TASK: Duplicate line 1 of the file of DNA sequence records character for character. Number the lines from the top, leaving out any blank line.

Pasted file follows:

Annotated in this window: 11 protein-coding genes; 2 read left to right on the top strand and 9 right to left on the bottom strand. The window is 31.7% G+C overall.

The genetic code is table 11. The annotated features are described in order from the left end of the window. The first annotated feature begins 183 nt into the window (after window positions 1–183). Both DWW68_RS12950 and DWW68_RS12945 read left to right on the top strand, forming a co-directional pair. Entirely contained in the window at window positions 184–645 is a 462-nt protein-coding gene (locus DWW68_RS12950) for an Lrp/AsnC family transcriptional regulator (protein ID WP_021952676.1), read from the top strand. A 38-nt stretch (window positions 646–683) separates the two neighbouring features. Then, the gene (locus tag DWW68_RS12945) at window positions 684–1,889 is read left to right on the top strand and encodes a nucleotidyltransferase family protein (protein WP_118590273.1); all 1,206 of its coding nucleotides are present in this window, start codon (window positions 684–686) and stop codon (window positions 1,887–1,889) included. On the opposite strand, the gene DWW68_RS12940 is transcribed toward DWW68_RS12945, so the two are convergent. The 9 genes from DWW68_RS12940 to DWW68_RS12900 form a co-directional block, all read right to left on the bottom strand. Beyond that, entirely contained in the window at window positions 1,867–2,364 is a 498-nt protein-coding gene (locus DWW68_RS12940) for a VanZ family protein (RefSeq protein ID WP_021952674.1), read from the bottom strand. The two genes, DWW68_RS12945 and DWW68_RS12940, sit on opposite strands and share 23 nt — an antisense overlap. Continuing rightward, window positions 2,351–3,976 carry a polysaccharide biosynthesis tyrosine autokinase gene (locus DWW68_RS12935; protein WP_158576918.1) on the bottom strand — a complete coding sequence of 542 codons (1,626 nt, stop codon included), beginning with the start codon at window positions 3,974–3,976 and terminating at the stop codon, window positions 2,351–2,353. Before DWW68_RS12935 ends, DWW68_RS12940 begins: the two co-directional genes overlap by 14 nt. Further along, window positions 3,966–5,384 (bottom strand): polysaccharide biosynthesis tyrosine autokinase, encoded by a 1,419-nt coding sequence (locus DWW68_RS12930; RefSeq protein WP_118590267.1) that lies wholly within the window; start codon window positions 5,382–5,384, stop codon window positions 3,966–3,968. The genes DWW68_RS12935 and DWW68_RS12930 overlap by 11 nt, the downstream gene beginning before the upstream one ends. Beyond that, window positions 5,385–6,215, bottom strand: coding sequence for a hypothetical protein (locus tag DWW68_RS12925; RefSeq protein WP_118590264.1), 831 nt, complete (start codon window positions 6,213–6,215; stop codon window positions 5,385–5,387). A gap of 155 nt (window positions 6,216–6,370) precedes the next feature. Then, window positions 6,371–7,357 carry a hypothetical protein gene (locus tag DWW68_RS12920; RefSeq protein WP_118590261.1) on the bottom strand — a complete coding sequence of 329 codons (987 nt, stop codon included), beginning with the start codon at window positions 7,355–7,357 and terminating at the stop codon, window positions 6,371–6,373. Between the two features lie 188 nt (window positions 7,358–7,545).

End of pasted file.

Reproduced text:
Annotated in this window: 11 protein-coding genes; 2 read left to right on the top strand and 9 right to left on the bottom strand. The window is 31.7% G+C overall.